Washington High School comes to Jefferson County

August 24, 2008|By DAVE McMILLION

CHARLES TOWN, W.VA. - Tuesday marks a new milestone in Jefferson County education - the opening of a second high school.

Washington High School, along Huyett Road south of downtown Charles Town, was built to relieve crowded conditions at Jefferson High School, which has been the county's sole high school since 1972.

The roughly $40 million high school, which took a little more than three years to construct, sports a distinctive design that includes a dome over the front of the school that is meant to reflect classic designs of other schools and the general feel of the county's history, Principal Judy Marcus said.

For the students who will be the first Washington High School Patriots, it's about forging their own identity, crafting their own sports teams and exploring academic offerings that will be built on by instructors through the years.


The Herald-Mail spent a recent afternoon with five students who will be among the first of an estimated 1,050 students in the building this year.

Cody Diehl, 14, Nick Burgess, 15, Angela Szymanski, 14, Jordyn Dillman, 14, and Lora Moffett, 14, led a Herald-Mail news crew through the building, talking excitedly about the school's gigantic gymnasium, a bookstore, auditorium, science labs, a television production studio and an expansive cafeteria lined on one side by windows that look out across the countryside.

The students remarked about the school's 22-foot main hallways and they walked into the dark, richly appointed auditorium.

They plopped down in the stadium-like chairs and started talking about things to come.

TV, sports ... and chewing gum

The room makes Angela think about the television production courses she signed up for.

JCS Television is the Jefferson County Schools television station, where students help produce news and other programs. The station, which can be viewed on Comcast channel 19, is scheduled to air 42 athletic events this fall from Jefferson and Washington high schools.

Cody and Nick later went into a studio where JCS Television programs will be created. Jefferson High School also has a studio, said Rob Perks, who oversees the operation.

Cody and Nick talked excitedly between themselves in the studio and marveled over new recording equipment.

A stack of blank CDs caught the eyes of Nick, and Perks explained to the boys a machine that he is using to burn material onto the discs.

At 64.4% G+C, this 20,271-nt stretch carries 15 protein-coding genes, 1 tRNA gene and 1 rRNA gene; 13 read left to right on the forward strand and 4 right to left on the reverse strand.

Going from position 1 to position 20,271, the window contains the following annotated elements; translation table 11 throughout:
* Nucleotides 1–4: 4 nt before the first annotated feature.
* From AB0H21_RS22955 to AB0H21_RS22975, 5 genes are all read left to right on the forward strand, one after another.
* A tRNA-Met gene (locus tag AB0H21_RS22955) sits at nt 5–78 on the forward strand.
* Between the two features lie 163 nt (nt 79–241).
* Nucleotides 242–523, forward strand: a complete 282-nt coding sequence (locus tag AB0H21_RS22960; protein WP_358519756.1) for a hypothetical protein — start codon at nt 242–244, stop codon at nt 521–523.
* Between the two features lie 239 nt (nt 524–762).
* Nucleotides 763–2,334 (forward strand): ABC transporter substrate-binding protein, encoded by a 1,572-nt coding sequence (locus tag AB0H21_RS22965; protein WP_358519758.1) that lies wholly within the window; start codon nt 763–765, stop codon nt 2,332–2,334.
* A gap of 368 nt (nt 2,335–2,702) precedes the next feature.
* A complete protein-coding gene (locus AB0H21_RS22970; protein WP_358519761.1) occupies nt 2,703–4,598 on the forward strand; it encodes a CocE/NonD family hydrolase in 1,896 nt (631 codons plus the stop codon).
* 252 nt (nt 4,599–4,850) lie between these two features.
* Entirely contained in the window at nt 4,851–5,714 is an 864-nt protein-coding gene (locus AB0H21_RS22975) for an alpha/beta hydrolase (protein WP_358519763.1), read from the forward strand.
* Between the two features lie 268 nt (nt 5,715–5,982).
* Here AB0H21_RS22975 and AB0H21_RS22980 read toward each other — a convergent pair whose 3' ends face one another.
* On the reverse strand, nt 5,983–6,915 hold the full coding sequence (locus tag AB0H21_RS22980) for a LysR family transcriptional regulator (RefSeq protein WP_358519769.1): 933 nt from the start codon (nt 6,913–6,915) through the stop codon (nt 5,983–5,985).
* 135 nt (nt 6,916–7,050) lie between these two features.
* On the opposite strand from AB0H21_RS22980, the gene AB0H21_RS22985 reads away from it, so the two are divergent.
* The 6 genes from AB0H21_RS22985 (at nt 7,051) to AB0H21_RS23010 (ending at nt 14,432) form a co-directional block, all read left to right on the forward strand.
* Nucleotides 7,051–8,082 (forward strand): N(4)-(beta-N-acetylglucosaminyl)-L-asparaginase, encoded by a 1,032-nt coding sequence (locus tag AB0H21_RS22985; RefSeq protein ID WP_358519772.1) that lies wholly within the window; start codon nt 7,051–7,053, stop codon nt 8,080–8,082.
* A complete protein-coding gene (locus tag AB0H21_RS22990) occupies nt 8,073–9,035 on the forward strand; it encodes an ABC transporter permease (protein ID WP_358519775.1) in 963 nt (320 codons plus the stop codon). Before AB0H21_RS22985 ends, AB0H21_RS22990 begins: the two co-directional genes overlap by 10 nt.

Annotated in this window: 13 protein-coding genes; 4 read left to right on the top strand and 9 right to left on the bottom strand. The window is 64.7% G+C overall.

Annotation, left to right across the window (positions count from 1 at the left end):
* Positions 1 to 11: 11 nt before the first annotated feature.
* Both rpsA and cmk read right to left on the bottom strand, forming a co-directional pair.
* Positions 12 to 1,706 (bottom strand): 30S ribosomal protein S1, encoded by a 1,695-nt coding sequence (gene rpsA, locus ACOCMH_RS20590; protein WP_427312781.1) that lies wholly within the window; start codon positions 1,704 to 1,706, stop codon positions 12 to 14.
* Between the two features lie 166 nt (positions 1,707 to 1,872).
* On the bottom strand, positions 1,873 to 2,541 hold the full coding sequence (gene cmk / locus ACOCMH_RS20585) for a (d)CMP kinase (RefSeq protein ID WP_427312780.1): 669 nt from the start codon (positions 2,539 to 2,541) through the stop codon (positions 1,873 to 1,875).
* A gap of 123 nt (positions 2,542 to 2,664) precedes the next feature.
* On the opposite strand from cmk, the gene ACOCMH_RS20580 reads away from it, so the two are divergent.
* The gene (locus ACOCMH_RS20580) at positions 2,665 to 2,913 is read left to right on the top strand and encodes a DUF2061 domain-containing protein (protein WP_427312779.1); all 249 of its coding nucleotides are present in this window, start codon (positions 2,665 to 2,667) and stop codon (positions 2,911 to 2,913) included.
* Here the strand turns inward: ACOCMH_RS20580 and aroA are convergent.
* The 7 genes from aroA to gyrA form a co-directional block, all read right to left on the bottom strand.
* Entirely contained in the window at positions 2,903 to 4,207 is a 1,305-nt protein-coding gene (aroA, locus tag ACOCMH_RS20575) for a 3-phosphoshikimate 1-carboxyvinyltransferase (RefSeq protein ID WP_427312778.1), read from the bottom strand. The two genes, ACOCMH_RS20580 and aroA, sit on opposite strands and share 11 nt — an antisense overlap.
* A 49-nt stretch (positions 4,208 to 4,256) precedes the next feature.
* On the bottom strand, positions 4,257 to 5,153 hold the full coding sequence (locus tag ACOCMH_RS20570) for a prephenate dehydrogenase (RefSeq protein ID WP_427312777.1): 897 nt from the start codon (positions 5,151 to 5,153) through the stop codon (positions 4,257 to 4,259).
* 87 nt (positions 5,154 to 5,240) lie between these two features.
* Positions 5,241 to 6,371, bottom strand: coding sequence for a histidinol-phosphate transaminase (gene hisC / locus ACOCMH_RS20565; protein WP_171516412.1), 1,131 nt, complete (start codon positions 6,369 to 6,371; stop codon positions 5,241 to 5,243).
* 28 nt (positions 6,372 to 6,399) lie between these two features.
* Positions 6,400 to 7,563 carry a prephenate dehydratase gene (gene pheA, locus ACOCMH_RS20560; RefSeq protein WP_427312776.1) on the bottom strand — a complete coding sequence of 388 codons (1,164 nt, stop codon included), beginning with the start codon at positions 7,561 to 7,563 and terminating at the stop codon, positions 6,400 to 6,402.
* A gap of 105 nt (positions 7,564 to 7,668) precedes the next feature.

Suddenly, the conversation turned to a different issue.

Will students, Nick and Cody asked, be able to chew gum in the school?

Probably not, Perks said.

"I tell you, Mrs. Marcus runs a very, very tight ship," Perks told the boys.

Cody and Nick also were excited about Patriot sports.

"We're going to beat everybody in baseball," Nick said. "Go ahead and put that in the newspaper."

On the other hand, no one is expecting a lot from the young football team, Cody said.

That's OK, because the team will surprise everyone when they're not expecting it, he said.

"There will be a lull (in the game), then we'll crack them in the head," Cody said.

The students thought about building their sports tradition.

"It's cool if we do good," Lora said.

"If we beat Jefferson, that will be good," Jordyn said.

Nick said he is looking forward to his senior year, when his younger brother, Patrick, will be a freshman. Then, Nick is looking forward to initiation for his brother and their classmates.

'We'll make it work'

The simple things often caused amazement in the students.

Jordyn looked down in the cafeteria and was happy over movable chairs at cafeteria tables. Chairs were hooked to tables in her schools before.

"It's so big and open," said Lora, looking down occasionally to send text messages on her cell phone.

Nick and Cody showed off science labs on the second floor and the students said they are impressed by the computer network in the library.

Meanwhile, outside heavy construction equipment operators still were working on school practice fields.

Where other schools are getting ready for students with their resources already in place, Washington High School teachers and administrators are up against opening day and still working to get things in place.

Textbooks still are coming in, and the library's book collection still is being worked on, Assistant Principal Steve Morris said.

"You just go with what you got," Morris said. "We'll make it work."

In fact, Morris seems to thrive on the pressure.

"It's exciting," Morris said. "It's very exciting."

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